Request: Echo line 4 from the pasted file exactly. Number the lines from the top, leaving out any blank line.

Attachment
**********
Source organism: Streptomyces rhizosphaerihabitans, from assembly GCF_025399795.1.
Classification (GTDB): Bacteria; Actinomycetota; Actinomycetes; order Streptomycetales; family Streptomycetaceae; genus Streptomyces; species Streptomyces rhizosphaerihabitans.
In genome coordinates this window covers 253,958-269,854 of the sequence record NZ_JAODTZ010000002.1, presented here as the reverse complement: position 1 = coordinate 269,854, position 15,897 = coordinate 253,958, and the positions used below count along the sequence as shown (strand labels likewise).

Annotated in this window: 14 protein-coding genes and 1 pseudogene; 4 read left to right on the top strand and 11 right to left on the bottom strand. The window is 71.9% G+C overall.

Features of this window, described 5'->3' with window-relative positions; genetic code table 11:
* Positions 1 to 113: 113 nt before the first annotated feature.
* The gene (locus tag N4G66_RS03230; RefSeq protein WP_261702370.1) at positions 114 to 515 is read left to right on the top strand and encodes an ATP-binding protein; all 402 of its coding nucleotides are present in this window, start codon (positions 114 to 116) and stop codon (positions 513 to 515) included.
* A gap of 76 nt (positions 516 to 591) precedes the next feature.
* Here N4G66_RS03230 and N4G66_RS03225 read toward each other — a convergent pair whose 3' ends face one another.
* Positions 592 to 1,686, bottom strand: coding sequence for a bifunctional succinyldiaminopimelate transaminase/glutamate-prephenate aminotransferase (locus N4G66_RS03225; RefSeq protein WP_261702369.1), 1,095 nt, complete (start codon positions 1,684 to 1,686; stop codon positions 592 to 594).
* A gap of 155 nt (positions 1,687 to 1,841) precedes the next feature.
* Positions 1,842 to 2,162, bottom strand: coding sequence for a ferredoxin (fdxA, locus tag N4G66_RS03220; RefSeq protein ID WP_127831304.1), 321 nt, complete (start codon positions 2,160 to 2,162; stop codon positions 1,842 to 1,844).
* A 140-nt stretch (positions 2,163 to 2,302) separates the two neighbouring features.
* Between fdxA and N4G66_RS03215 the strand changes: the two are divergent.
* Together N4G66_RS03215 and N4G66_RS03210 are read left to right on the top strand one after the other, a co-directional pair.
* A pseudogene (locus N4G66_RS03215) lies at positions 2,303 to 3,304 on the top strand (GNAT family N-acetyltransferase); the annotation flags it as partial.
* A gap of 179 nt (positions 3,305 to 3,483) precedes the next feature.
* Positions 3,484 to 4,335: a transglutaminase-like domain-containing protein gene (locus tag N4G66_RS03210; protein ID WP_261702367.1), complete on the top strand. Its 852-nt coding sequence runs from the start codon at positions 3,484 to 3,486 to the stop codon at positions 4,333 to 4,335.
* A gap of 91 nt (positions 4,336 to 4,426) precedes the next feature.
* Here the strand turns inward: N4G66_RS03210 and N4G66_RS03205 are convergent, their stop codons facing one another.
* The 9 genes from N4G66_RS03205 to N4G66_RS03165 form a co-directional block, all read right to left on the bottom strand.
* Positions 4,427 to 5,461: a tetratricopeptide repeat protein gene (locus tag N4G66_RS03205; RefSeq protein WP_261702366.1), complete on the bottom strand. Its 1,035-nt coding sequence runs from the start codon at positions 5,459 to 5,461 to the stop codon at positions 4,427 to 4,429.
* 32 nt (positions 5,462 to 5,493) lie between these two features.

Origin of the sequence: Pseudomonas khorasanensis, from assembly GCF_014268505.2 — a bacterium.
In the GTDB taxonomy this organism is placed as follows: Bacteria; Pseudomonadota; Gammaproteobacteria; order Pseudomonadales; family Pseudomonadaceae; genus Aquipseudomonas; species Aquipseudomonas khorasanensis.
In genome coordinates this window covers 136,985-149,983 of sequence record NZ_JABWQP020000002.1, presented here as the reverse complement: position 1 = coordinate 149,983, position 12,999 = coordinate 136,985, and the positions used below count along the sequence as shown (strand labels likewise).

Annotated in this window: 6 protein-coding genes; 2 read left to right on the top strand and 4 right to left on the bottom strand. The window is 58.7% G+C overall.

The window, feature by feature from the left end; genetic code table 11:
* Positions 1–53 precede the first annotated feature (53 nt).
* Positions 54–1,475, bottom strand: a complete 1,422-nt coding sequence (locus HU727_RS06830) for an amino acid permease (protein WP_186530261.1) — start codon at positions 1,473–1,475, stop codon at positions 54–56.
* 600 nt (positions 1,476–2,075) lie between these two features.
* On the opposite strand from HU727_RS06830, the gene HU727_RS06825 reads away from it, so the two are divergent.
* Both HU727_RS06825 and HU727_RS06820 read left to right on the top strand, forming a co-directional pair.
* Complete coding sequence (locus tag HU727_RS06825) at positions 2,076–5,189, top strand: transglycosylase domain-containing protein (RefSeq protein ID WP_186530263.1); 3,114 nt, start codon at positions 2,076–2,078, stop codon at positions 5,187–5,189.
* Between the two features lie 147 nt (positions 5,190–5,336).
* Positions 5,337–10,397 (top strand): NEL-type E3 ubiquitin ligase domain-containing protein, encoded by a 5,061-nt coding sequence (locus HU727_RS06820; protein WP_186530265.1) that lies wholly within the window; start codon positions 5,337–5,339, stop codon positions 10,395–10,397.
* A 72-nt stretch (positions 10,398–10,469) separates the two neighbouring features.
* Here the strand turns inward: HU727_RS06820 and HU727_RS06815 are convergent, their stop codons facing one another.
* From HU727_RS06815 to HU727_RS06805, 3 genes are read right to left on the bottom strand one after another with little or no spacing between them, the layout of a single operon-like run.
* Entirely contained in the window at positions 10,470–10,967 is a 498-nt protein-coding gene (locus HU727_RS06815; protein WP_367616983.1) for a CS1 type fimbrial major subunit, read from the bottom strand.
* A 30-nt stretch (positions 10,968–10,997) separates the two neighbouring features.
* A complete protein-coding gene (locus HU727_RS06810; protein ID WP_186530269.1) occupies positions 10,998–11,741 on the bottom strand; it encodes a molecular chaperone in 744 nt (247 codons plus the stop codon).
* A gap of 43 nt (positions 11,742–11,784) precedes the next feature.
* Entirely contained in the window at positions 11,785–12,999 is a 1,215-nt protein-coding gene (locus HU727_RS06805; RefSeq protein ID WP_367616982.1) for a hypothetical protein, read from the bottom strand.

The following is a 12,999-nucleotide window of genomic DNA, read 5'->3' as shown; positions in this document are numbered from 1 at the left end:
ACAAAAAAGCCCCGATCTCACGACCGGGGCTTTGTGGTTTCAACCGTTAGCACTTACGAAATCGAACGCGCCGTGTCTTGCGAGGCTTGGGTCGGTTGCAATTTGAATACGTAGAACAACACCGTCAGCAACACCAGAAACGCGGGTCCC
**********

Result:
Annotated in this window: 14 protein-coding genes and 1 pseudogene; 4 read left to right on the top strand and 11 right to left on the bottom strand. The window is 71.9% G+C overall.